Again, you are confused between banks borrowing money and lending it. You need to tie your “point” back to how any of this affects the credit quality of LOANS. I would re-read the article instead of taking pathetic cheap shots.

      • billygoatMEMBER

        @ Everyone
        Although I love the term “Peak Absurdity’ it seems to me the FIRE sector and its believers have reached a zone better described as ‘Plateaued Absurdity’

        Its not just the FIRE sector the whole community has been sucked in.
        Its a re imagining of the The Emperors New Clothes where the young boy who spoke up was first mocked then caught a hiding (smashed avocado?)
        Resonates with new laws comng in to play to lock up 14 year olds for up to two weeks with no charge – way to silence a demographic or generation for a lifetime.

        Recall a time where you mentioned any of these words in polite / impolite company: housing – ridiculous – rent – loan – expensive – overpriced – housing – bubble – crash – interest rates – immigration – foreign buyers – illegal foreign buyers etc. Were you met with: pity – outrage – disinterest – confusion or simply shut or shouted down?
        We’ve all seen on live TV when anyone mentions the elephant in the room – CHINESE – cough cough RACIST RACIST RACIST!!!!!!

        Instead of being intelligent for seeing the evidence and having the courage to state the obvious the loan voice is kicked in the teeth. Meanwhile everyone else gets naked and parties with the emperor.
        As a an economy and community we’re at the EMPERORS ORGY. We’ve been exploring personal boundaries, experimenting and having financial fun? EXCEPT as the drugs wear off some are realising they are the only ones being f$$ked….and by numerous parties. It feels less like fun and more like hurt. You marvel (half in envy) at the die hards still seemingly happily plugging away. Feeling a little sticky, you put your clothes on and go home.

  1. [email protected]

    Once again, this is an investment for the intellectually challenged from almost every perspective. The only winners will ultimately be slimey legals rummaging through the graveyards of debt

  2. BrentonMEMBER

    The comments at the bottom of the article are great too.

    Lot’s of the same rhetoric we’re seeing here:
    – Canada’s different
    – Won’t be a crash
    – World class city, everyone wants to live there (supply & demand)
    – “Heard about this bubble since 2000”
    – Progressive politics want to crash the market and ruin all those innocent property entrepreneurs

    I like the guy from the US, who held out of the US market for 3 years leading up to the GFC. Was rewarded with a brand new house at a massive discount. Also said, that in his opinion, Canada is in worse shape than the US was before the GFC (I pressed like lol)

    • Oh – here’s your money shot – and by golly – she’s a *BIG* one:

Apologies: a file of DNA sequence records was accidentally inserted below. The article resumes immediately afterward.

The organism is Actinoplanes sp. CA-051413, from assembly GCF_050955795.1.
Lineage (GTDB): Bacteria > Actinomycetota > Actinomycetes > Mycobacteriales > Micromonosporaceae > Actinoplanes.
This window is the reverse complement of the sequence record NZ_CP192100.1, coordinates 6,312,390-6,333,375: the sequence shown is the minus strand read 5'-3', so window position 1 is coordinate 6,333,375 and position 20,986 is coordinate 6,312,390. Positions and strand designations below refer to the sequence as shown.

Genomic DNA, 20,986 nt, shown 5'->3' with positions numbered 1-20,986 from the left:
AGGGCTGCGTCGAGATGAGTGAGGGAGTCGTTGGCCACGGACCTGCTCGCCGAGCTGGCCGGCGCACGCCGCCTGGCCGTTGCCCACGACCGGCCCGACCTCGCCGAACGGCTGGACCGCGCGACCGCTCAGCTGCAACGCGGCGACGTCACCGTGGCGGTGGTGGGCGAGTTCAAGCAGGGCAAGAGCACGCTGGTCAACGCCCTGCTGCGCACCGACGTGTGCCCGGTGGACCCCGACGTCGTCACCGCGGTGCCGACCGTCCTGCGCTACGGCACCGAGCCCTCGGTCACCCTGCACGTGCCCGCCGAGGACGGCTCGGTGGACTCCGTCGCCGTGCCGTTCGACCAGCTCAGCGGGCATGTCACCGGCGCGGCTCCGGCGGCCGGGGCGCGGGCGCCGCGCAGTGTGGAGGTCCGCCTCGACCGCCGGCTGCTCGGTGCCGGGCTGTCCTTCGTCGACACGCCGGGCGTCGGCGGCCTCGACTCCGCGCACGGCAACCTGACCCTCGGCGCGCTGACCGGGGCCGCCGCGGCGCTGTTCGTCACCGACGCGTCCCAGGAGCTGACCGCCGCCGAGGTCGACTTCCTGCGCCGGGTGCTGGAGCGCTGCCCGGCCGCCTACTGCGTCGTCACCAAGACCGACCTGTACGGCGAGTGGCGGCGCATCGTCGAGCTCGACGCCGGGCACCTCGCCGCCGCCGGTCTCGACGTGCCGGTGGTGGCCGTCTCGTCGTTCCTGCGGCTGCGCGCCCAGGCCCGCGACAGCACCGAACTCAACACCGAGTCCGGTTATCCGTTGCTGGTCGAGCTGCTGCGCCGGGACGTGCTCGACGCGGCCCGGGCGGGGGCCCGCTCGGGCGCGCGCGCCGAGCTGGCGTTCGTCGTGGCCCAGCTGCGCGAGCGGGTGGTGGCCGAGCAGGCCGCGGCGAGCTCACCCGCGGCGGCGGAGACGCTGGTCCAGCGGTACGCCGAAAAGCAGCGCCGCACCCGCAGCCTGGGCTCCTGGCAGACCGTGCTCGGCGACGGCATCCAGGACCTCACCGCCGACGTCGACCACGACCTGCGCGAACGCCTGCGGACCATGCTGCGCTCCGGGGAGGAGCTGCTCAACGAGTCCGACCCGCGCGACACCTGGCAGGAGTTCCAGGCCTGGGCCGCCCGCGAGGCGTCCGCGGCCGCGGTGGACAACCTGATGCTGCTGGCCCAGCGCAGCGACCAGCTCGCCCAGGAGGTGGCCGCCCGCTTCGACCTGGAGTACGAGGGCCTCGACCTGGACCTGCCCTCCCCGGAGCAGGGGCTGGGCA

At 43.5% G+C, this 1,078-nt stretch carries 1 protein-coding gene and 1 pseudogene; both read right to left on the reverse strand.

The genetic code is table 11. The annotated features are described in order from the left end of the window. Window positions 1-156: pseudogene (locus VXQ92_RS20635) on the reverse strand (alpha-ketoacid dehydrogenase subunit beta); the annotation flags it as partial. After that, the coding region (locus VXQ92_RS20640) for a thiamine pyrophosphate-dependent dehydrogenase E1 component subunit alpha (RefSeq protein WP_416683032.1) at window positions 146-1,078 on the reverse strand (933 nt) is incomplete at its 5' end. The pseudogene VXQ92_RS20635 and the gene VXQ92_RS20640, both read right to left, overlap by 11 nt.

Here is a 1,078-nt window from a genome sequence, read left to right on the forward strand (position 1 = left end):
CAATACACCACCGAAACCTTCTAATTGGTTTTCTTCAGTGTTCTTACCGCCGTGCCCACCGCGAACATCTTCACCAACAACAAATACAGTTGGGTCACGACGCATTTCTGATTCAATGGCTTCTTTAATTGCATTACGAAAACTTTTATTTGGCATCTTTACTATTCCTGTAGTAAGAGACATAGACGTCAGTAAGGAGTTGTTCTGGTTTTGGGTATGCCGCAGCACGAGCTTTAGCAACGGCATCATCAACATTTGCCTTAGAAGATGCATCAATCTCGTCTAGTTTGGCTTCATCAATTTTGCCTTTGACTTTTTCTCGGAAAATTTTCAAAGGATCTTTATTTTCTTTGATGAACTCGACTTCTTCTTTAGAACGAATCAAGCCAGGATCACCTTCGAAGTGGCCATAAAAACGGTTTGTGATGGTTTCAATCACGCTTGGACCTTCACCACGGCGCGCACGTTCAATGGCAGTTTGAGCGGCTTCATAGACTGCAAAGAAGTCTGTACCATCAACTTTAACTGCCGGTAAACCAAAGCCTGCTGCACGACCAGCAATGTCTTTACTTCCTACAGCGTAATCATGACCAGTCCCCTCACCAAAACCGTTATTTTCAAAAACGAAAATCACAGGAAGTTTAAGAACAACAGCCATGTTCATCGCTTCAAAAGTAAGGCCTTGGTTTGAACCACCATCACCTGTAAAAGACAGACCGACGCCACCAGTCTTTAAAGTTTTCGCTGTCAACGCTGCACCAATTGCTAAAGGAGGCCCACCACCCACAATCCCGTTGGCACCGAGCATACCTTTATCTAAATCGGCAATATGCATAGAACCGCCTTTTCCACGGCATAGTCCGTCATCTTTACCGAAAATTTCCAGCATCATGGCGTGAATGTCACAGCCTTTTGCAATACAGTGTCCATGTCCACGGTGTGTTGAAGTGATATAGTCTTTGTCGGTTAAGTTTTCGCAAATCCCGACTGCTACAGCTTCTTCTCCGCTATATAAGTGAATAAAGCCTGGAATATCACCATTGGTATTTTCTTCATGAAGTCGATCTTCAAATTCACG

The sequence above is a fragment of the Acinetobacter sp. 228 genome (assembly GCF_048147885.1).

>For example, the director of a Surrey lumber and real estate investment
      > company explained to Postmedia that his group’s business model consists
      > of pooling the real estate assets of an extended group of family and shareholders,
      > and using these homes as collateral to borrow money from financial institutions.
      > The borrowed capital is then issued in mortgages to home buyers that can’t obtain
      > financing from chartered banks.
      >
      > In another example researched by Postmedia, lending documents show that
      > controversial “crowdfunding” developers are using single-family homes owned
      > by investors in Vancouver to secure loans from subprime lenders that are active
      > in B.C. in order to fund condo developments in Vancouver and Burnaby.

      Sooooo… Let me guess… not only they have a problem with loan fraud, but, seems to me that there’s the opportunity to use the same house as collateral, for multiple “share investor” scams schemes

      • BrentonMEMBER

        bahaha, top tier lending standards would never allow this! The Canadian banking system is as solid as a rock! LOL

      • My guess is that when the tide goes out there’s gonna be a metric shitload of people caught naked…

      • Instead of expecting people to believe you just because you say so, copy a link to a credible source that describes exactly how Canadian banks a) take collateral located in China as direct security for Canadian home loans and b) don’t seem to care whether it exists or not. As I said previously, banks almost never rely on direct collateral security based in another country because of difficulties with enforcement under a completely different set of legislation. What they may take is a bank guarantee from a local bank that holds the collateral (or purports to hold collateral) on behalf of the customer. In any event, the credit risk in this arrangement is with the Chinese Bank in the first instance, not the collateral. You can argue that there is a secondary or downstream reliance on the validity of the collateral (which is correct) but this point isn’t covered in the article and comments made by you and others about government guarantees on deposits somehow underwriting “bad debts” are just plain incorrect.

  3. This is seems to be happening around in countries where macro prudentials are being enforced on the local banks by their respective CB. Hong Kong is having the same issue and the timing couldnt have been so perfect. Since the bottom in house prives from last year June as a result of intervention by HK CB (e.g. increasing deposit req), developers bend the rules by lending directly to the buyers with some offer allowing one to borrow up to 130% of the value of the flat. Other developers and non-bank financial companies followed suit and boom property prices fo up. Obviously, the money to finance these borrowing come straight from China from “somewhere”.

  4. “The issue it that the ghost collateral ends up re-hypothecated and laundered. So by the time it shows up in Vancouver, it will likely just look like a rich Chinese cash buyer with a suitcase of money. “

    “Australian banks stopped accepting Chinese ghost collateral a year or so ago.” But not if it’s showing up in cash, can they? How would they do that?

Leave a reply

You must be logged in to post a comment. Log in now